Thursday, 15th November, 2007 E-mail article Print article
By Sylvia Juuko
AFRICAN economies have registered robust growth mainly fuelled by oil and mineral exports, a trend that is set to continue, the World Bank has said.
“Average growth in the sub-Saharan economies was 5.4% in 2005 and 2006, and the consensus projections are that growth will remain strong,” it said in a report published on Wednesday.
The report shows that exports rose from $182b in 2004 to $230b in 2005, representing a 26% rise.
It classifies African countries into three categories. The first group of seven countries comprises the seven major oil exporting economies, home to 27.7% of Africa’s population.
The second group of 18 countries, representing 35.6% of the region’s population, show diversified, sustained growth of 4%.
The third group of 17 countries, home to 36.7% of the population, is resource-poor, volatile, afflicted or emerging from conflicts, or in slow growth of less than 4%.
Uganda falls in the second category and is ranked number five with 6.1% growth.
Mozambique tops this list at 8.3%, followed by Rwanda (7.6%), Sao Tome and Principe (7.1%) and Botswana (6.7%).
The bank said for the first time in three decades, African economies are growing in tandem with the rest of the world.
“Something decidedly new is on the horizon in Africa, something that began in the mid-1990s. Many African economies appear to have turned the corner and moved to a path of faster and steadier economic growth.”
The report attributes the change in fortunes to improved policies, where inflation, budget deficits, exchange rates, and foreign debt payments are now more manageable. African countries have also improved in good governance and have stepped up efforts to fight corruption.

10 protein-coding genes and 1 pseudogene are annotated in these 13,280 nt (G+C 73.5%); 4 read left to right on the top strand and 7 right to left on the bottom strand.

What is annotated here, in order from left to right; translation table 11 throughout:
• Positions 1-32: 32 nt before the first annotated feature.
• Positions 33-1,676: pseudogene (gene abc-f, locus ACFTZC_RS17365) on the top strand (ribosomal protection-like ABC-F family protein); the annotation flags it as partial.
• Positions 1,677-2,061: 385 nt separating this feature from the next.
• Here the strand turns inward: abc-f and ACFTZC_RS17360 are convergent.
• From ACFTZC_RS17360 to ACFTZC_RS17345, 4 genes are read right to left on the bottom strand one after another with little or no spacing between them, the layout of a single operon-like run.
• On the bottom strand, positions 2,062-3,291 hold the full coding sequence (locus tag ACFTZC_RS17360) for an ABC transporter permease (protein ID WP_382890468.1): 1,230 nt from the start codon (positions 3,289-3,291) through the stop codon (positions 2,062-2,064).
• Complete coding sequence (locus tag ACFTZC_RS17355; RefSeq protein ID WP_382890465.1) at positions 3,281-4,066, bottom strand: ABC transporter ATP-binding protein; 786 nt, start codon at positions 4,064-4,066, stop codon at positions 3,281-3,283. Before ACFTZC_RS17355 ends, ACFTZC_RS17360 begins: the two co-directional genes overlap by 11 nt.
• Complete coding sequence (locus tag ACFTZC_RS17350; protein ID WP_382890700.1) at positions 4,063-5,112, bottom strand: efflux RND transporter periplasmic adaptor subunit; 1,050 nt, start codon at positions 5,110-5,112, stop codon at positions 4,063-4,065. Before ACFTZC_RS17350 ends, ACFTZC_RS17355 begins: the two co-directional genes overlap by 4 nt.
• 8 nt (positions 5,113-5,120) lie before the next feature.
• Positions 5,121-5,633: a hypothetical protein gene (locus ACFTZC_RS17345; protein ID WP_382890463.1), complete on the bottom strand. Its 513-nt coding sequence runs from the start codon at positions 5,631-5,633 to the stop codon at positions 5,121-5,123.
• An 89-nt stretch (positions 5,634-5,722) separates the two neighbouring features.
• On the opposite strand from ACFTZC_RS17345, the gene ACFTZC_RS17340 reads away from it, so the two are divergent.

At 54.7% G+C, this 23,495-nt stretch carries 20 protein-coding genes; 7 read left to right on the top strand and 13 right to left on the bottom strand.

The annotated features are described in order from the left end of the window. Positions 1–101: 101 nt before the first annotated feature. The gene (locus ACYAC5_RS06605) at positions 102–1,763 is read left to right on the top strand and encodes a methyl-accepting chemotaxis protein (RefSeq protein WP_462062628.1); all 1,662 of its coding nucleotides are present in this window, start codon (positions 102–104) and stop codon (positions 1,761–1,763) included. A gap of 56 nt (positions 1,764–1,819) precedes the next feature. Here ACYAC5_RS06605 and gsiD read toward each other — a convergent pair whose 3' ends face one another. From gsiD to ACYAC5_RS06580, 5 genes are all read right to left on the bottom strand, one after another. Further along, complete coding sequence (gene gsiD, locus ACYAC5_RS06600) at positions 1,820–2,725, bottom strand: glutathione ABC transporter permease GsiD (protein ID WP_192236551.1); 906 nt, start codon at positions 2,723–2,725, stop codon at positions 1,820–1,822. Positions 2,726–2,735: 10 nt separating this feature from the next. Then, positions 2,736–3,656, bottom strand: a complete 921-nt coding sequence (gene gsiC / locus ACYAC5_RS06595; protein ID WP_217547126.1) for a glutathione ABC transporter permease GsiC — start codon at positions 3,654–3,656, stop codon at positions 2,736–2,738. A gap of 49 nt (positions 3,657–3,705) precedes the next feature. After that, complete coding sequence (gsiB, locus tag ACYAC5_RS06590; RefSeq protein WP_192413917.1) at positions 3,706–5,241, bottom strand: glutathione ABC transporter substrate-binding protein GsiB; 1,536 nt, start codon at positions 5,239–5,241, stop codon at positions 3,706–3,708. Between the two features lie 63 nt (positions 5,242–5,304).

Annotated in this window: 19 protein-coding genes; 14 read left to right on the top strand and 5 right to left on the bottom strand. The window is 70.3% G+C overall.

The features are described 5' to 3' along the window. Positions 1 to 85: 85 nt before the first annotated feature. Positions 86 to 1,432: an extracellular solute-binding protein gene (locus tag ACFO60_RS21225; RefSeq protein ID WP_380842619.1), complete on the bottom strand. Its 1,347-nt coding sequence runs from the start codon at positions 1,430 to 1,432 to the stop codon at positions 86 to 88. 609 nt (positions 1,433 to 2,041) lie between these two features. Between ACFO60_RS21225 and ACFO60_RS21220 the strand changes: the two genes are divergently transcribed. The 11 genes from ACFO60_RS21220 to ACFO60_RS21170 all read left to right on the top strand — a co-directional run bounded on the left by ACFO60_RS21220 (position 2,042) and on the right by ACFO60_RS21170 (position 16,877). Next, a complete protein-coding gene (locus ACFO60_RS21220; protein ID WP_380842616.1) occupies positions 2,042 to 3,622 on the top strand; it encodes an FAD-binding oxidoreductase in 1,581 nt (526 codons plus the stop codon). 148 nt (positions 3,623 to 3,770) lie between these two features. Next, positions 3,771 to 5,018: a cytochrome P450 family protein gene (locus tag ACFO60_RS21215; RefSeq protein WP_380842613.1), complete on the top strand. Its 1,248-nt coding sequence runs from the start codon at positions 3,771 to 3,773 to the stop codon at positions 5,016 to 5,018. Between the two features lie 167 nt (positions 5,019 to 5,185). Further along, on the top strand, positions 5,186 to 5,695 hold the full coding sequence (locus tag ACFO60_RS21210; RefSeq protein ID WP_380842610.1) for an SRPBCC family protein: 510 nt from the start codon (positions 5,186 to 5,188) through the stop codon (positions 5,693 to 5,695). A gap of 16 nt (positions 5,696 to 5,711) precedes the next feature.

“These better economic fundamentals have helped to spur growth, but equally important to avoid the growth collapses that took place between 1975 and 1995,” the report says.
Rwanda and Uganda have made the greatest gains in life expectancy in the last decade, increasing by 12 and seven years respectively. Life expectancy, on the other hand, has decreased by 21 years in Botswana, 17 years in Lesotho and 16 years in Swaziland.
Uganda is one of the countries where national policies are re-oriented towards better education, the bank said. Private secondary education and training is expanding as well as emphasis on post-primary education.
The bank, however, calls for economic growth and development to be spread more equally within and among African countries.
“More than 40% in sub-Saharan Africa still live on less than $1 a day, life expectancy improvement has stalled in some countries, and poor health and poor schooling hold back improvements in people’s productivity.”